The collection has been designed by South African streetwear legend Osman and emerging designers Sabelo Shabalala, Josh Badenhorst, Robyn Agulhas and Lindiwe Modiselle. Together, they proudly designed and produced an impactful clothing line. With sustainability at its heart, A Grade is fully sourced and manufactured in Africa, supporting local employment.
Key pieces within the nine-piece collection include the Grade School Varsity Jacket, which was inspired by the idea that no matter what cards we are dealt in life, we need to play them to create a better future for the next generation; the Valley Two Piece, a design inspired by the valleys of Scotland and the mountains in Cape Town; the Homage Jersey, which, like its name indicates, pays homage to South Africa’s rich rugby heritage; and the Fisherman Hat, which took inspiration from South Africa’s fishing culture and what it represents—an entire culture of hustle and hard work.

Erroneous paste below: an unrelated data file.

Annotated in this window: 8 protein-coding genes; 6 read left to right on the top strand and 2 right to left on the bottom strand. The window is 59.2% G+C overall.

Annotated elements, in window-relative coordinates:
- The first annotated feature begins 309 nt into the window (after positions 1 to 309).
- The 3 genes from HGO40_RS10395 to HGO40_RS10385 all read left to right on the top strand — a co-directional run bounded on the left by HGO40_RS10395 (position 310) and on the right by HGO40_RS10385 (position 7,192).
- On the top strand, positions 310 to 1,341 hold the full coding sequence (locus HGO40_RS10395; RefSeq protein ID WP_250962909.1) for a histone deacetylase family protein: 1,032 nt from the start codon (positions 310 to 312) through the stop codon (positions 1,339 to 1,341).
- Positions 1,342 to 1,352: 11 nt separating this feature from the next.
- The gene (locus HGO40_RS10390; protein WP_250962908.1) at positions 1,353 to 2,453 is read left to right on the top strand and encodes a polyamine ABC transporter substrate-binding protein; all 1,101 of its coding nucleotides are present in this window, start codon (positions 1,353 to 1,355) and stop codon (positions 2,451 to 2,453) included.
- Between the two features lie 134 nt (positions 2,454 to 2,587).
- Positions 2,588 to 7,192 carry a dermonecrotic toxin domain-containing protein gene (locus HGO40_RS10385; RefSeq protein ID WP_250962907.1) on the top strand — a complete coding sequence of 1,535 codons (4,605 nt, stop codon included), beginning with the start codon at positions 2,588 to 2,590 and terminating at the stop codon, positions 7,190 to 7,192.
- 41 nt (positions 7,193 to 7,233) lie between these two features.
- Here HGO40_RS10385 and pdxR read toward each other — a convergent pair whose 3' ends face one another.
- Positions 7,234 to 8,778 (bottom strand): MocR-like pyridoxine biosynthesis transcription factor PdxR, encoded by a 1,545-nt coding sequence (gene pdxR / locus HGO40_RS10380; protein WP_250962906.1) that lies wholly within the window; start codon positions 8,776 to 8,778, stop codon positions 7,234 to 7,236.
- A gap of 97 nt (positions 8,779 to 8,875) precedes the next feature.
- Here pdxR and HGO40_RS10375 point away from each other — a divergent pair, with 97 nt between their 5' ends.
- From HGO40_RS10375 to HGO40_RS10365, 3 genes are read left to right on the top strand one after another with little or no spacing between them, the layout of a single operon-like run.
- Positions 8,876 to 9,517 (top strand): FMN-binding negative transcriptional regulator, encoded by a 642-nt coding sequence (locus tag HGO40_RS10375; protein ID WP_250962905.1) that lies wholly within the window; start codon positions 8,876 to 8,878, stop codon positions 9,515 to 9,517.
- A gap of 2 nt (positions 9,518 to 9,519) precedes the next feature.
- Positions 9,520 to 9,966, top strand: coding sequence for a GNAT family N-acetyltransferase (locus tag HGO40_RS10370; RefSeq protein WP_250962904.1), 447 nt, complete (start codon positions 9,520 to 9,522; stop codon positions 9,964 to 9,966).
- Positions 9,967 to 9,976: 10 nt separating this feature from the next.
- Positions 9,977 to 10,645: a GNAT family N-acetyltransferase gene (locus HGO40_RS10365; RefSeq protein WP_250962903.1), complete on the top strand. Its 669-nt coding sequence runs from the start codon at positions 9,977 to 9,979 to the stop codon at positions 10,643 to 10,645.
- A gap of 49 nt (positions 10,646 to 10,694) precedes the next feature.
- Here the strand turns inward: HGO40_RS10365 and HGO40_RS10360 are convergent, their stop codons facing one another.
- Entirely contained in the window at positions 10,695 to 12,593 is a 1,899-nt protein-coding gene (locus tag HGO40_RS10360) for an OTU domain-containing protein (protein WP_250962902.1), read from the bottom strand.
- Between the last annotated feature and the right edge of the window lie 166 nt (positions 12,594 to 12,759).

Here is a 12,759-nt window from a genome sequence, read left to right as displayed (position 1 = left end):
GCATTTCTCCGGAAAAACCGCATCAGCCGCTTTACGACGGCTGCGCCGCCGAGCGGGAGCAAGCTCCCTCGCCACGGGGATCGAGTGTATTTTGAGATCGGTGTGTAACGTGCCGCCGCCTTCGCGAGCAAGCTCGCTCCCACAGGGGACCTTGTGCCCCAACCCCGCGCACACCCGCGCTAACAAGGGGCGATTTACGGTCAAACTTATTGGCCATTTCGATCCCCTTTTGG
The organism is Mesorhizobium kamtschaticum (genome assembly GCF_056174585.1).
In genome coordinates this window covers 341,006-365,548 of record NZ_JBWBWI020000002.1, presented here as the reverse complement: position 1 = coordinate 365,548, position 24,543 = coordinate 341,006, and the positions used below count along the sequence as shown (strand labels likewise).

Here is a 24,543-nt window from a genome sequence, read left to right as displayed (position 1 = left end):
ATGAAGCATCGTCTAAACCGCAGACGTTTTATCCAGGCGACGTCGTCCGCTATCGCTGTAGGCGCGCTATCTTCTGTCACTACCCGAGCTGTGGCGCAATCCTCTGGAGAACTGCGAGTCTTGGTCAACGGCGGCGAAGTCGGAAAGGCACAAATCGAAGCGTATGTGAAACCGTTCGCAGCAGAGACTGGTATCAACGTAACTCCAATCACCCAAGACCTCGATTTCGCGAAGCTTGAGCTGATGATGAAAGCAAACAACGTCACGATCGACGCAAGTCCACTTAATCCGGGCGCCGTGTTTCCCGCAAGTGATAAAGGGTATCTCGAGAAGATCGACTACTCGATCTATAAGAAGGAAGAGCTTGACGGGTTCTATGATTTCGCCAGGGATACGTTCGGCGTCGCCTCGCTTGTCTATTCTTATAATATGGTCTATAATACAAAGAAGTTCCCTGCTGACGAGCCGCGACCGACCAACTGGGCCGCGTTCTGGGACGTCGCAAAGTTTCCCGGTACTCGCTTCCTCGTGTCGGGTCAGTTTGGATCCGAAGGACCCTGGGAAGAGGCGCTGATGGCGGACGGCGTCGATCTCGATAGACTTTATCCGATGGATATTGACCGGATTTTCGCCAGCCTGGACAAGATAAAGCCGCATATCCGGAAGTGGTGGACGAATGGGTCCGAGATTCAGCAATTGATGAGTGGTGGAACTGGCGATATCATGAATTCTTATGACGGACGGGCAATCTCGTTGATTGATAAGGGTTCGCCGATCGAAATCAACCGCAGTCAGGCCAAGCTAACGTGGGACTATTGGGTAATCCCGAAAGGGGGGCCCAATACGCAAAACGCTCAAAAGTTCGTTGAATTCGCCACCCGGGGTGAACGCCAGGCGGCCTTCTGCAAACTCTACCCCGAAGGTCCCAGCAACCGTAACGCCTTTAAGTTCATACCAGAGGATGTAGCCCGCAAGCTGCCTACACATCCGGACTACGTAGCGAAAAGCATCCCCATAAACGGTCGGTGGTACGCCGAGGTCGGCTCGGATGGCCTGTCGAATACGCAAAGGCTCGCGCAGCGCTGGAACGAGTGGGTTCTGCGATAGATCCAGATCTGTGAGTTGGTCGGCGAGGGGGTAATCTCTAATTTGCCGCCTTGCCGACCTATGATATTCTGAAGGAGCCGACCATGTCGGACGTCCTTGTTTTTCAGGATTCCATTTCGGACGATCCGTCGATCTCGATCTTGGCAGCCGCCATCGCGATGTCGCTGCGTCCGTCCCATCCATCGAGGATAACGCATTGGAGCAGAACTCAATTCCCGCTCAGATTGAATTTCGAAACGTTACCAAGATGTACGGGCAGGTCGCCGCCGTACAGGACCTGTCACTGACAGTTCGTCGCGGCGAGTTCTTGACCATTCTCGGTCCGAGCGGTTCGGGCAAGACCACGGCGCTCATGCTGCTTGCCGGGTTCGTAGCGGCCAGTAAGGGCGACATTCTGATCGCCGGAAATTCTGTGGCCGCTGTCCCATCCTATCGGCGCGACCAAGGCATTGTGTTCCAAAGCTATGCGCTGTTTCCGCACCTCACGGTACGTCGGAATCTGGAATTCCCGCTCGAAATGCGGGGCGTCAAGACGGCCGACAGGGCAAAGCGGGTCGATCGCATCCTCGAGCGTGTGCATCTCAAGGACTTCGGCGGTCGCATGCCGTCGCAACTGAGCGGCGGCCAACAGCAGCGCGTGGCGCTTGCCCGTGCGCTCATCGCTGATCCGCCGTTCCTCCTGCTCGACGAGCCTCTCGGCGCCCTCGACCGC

Proceeds from the sales of the collection will be given back to the designers’ own businesses and donated to Grade Africa—whose mission is to eliminate extreme poverty and bring unique opportunities back home.
According to Chivas and as reported in Forbes, since its inception, Chivas Venture has distributed $6 million to 142 social entrepreneurs across more than 65 countries—directly impacting and improving the lives of 3.3 million people. This includes providing 34 million litres of safe drinking water to communities, recycling 1,300 tonnes of waste, helping over 2,500 farmers’ families out of poverty and funding over 75,000 days of education for women and girls.